Back to top

On the surface, two cases before the Supreme Court this week seem to have little to do with children. The challenges to California’s Proposition 8 and the 1996 Defense of Marriage Act might appear to involve the desire of a group of adults to participate in an institution that should be available to all. But, in very different ways, both the proponents and the opponents of gay marriage have suggested that these cases aren’t really about adults; they’re about kids.

This is far from the first time that children have been invoked in the rhetoric surrounding marriage equality. While it’s debatable what purpose marriage serves in contemporary society, both sides would probably agree that it comes with benefits (and the promise of government support with child-rearing if needed) and it symbolizes stability (considered an important factor in children’s development). On one hand, opponents have suggested that marriage should be reserved for those who procreate (and by procreate, they mean “the old fashioned way” – not the way many parents become parents today). On the other, many child advocates believe that denying gay parents the right to marry puts children at risk. Last week, The American Academy of Pediatrics came out in support of gay marriage because of the protections it offers children. And while today’s youth might be more accepting of families of different configurations (even my five year old knows that there is “no normal family”), receiving validation that their family isn’t lesser because of their parents’ gender clearly matters to children being raised by same sex couples.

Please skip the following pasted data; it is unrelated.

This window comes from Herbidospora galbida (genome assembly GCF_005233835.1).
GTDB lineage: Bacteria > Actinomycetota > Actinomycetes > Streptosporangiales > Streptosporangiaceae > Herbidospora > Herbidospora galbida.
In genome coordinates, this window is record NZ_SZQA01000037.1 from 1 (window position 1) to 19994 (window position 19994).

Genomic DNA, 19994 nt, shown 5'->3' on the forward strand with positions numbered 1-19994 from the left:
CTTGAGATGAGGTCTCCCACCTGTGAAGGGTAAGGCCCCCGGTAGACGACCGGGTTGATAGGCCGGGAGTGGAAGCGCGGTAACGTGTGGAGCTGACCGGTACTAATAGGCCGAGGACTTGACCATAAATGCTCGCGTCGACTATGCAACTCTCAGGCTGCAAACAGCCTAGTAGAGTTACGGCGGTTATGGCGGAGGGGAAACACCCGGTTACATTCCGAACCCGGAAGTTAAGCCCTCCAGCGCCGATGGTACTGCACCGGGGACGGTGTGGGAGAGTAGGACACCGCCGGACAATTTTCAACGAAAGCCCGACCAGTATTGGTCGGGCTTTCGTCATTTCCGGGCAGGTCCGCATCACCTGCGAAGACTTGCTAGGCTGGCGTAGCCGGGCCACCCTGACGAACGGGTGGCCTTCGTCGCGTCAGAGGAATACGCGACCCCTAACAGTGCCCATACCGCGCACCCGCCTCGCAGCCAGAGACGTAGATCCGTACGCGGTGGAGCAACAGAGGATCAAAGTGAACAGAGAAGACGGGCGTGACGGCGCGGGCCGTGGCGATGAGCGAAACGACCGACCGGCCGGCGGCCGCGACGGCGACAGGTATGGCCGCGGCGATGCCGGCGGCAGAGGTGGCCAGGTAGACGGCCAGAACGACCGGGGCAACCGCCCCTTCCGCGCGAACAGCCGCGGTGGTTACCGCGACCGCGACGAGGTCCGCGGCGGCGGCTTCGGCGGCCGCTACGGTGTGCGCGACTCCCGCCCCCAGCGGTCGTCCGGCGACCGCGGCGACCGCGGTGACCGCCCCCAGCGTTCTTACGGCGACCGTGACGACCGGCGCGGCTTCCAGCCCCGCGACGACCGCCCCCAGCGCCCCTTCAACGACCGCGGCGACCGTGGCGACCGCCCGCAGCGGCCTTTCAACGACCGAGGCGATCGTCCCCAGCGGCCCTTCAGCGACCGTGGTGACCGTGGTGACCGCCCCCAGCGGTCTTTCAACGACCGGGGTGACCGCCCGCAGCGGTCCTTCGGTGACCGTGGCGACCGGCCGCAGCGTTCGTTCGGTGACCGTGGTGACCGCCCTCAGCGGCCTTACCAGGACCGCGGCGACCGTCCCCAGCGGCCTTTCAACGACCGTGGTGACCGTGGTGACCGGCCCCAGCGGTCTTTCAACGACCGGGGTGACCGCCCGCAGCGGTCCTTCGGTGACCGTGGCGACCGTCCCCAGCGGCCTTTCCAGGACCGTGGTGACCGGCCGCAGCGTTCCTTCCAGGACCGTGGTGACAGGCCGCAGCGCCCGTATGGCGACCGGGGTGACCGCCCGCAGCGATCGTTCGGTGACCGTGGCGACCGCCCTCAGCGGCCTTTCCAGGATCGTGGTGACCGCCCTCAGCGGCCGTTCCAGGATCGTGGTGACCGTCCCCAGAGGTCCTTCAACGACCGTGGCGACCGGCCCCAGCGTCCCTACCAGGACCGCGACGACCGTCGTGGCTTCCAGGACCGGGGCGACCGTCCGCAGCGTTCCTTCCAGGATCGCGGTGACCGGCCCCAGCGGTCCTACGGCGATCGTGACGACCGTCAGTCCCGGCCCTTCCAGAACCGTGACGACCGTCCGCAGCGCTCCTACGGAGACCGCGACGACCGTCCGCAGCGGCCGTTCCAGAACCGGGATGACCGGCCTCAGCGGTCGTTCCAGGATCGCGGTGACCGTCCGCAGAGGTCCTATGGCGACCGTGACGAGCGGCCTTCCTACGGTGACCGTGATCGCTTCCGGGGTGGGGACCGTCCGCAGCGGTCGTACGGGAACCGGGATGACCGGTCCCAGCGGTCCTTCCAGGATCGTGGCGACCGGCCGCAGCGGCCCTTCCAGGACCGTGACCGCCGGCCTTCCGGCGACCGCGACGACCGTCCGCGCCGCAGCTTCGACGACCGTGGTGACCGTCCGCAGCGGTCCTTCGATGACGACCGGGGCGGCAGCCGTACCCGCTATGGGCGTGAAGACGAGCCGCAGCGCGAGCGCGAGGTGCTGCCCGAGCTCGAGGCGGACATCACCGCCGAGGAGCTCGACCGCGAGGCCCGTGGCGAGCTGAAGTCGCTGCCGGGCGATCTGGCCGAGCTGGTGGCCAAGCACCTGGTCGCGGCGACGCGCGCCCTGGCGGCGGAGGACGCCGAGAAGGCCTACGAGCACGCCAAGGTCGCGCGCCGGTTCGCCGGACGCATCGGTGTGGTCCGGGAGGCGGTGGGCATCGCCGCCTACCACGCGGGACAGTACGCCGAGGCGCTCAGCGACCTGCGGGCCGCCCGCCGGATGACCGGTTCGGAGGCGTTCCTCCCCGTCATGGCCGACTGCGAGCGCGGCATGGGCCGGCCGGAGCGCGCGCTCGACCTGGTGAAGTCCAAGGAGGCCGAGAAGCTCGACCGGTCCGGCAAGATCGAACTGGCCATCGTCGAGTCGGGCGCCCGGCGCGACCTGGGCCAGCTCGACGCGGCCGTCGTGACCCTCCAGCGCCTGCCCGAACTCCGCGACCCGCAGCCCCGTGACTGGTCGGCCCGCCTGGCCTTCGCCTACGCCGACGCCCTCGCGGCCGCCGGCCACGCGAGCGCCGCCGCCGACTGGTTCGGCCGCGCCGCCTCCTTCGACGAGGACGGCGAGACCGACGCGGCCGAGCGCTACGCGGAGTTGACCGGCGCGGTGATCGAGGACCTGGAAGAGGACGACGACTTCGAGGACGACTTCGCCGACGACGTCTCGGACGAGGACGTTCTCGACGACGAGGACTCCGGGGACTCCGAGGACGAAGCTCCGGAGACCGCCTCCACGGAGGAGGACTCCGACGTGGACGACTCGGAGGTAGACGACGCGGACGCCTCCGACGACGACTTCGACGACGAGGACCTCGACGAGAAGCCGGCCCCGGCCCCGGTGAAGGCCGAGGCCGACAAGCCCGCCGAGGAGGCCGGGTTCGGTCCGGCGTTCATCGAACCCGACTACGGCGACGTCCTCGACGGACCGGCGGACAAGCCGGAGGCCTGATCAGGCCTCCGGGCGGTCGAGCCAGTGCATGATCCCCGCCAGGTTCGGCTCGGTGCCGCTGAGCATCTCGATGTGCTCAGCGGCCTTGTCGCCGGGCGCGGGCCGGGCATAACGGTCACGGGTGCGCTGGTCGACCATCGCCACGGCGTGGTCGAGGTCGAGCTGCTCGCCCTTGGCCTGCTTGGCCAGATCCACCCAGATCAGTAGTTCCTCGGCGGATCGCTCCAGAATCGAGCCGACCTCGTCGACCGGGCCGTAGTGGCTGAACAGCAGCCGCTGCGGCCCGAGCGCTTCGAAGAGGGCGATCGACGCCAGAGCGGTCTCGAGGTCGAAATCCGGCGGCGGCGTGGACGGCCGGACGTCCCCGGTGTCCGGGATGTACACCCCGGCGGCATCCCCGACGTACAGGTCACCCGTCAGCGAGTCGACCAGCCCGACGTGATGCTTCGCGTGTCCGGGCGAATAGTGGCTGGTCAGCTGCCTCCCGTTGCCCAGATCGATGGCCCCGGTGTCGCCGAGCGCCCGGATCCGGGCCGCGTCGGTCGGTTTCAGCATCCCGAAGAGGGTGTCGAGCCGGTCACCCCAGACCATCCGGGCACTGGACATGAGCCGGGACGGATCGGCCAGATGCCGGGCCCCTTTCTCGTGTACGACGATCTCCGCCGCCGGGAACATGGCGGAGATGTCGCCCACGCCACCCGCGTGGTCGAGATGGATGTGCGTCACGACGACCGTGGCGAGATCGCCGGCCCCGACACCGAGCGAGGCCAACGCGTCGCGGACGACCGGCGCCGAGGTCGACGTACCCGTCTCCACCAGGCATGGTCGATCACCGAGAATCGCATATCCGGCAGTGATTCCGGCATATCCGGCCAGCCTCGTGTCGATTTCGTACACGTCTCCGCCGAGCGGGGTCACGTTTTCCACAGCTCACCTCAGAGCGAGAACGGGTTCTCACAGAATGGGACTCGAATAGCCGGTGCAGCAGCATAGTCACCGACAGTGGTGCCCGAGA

If asked, which they rarely are, we could expect that most children of this cohort would see denying a group of people their rights was simply unfair. They are more informed than any generation before them on the need and desirability of diversity and the importance of inclusiveness. The Republican National Committee has recently acknowledged that the debate over gay marriage might in fact be a generational one (read: young people don’t get what bugs old people about gay marriage).

But children might also be confused about why they’re so critical to the discourse surrounding this issue. Many of them are likely to know children who are raised by loving, stable, responsible same sex couples. It’s likely they also know children whose families don’t look so nuclear – and who are just as loving. And, sadly, they probably know some children whose parents are married but don’t necessarily come from happy homes.  Even young children are likely to recognize that marriage isn’t the “insurance” that adults sometimes suggest it is.

Does this mean that marriage equality doesn’t matter to youth? Absolutely not. Following through on our national promise of equal rights for all assures kids, tweens and teens today that they can expect to have their rights protected no matter who they are or who they might become.